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ERIC Number: ED074552
Record Type: RIE
Publication Date: 1972-Dec
Pages: 12
Abstractor: N/A
Reference Count: 0
Onomatopoeia, Gesture, and Synaesthesia in the Perception of Poetic Meaning.
Salper, Donald R.
The author states that phonetic symbolism is not a generalizable phenomenon but maintains that those interested in the status of a poem as a speech event need not totally discount or discredit such perceptions. In his discussion of the theories which ascribe meaning to vocal utterance--the two imitative theories, the onomatopoeic and the gestural, and the theories of synaesthesia and kinaesthesia--he describes and demonstrates how the various kinds of speech symbolism are found in individual words and in poetic lines and passages. Taking issue with Samuel Johnson's treatment of a passage from Pope's "Odyssey," the author criticizes Johnson's failure to discern the part played by phonetic symbolism in relation to the poem's meaning and rhythm. The author concludes that oral interpretation reinforces the onomatopoeic and gestural imitating, the auditory perception of visual and tactile imagery through synaesthesia, and the kinesthetic perception of resonance, tension, and relaxation. (LG)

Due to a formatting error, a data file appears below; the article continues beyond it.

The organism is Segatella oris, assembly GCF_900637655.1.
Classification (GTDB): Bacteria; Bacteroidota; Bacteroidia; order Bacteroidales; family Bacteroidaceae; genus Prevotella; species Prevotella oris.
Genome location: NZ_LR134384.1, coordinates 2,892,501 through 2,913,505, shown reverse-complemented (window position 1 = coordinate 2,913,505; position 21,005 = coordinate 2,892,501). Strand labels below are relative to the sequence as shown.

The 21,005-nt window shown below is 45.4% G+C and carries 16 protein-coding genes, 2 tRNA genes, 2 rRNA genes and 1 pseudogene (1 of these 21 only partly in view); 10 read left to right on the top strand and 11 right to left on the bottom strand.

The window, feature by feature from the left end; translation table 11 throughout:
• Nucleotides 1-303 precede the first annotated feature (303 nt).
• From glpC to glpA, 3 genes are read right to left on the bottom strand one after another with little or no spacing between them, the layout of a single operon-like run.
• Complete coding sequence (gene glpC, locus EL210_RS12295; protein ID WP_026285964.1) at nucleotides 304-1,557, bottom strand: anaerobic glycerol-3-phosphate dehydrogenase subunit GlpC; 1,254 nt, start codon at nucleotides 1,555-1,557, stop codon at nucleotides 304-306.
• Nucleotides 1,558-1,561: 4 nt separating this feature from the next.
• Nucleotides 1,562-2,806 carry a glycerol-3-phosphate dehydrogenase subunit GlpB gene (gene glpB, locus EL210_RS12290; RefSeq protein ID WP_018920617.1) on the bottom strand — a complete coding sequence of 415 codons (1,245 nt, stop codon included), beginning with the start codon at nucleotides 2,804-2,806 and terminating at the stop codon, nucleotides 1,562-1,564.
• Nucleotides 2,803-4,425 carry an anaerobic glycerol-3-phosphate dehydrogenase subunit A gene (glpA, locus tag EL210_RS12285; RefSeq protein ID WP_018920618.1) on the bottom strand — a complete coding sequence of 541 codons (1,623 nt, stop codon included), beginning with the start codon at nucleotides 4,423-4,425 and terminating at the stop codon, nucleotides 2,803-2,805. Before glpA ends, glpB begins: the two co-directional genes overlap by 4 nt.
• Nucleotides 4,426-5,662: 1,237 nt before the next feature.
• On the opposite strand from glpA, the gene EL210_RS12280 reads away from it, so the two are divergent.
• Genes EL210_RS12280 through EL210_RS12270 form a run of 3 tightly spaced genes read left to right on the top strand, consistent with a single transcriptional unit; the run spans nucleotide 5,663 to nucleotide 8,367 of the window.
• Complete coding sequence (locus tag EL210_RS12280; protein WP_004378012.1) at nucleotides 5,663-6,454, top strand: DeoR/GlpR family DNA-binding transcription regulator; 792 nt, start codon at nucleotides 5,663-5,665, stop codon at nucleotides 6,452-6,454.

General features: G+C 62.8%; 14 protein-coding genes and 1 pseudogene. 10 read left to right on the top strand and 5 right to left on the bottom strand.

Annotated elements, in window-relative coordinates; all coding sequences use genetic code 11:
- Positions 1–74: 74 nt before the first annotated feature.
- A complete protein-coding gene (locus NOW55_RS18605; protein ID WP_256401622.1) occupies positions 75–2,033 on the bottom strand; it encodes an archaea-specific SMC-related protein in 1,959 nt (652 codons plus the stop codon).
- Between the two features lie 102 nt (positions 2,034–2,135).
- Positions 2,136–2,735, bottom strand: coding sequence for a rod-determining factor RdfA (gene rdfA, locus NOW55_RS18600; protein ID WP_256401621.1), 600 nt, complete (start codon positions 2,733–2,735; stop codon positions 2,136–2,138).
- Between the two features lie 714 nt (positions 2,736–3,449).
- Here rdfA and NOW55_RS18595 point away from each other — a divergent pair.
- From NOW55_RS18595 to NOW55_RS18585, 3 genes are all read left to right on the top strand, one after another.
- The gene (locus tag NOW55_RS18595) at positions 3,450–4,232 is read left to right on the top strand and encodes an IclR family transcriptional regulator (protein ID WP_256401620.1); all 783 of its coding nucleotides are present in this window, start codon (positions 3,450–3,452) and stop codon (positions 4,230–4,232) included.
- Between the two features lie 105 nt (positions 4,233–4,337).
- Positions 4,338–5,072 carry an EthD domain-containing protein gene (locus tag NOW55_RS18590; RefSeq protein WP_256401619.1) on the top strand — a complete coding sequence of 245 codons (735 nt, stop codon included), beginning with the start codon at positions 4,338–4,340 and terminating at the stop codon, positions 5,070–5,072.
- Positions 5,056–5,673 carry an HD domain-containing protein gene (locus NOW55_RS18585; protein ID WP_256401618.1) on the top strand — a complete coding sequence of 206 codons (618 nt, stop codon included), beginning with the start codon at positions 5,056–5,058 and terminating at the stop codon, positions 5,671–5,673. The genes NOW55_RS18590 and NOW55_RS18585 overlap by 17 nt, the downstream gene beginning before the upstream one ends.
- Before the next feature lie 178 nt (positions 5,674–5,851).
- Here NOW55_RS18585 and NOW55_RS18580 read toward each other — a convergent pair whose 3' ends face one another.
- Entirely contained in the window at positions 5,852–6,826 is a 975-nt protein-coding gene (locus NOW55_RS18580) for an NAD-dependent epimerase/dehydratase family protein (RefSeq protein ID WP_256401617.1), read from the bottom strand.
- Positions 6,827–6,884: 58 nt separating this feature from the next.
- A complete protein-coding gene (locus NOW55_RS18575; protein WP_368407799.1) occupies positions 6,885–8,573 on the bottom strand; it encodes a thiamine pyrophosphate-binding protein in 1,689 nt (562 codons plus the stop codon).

Publication Type: N/A
Education Level: N/A
Audience: N/A
Language: N/A
Sponsor: N/A
Authoring Institution: N/A
Note: Paper presented at the Annual Meeting of the Speech Communication Assn. (58th, Chicago, December 27-30, 1972)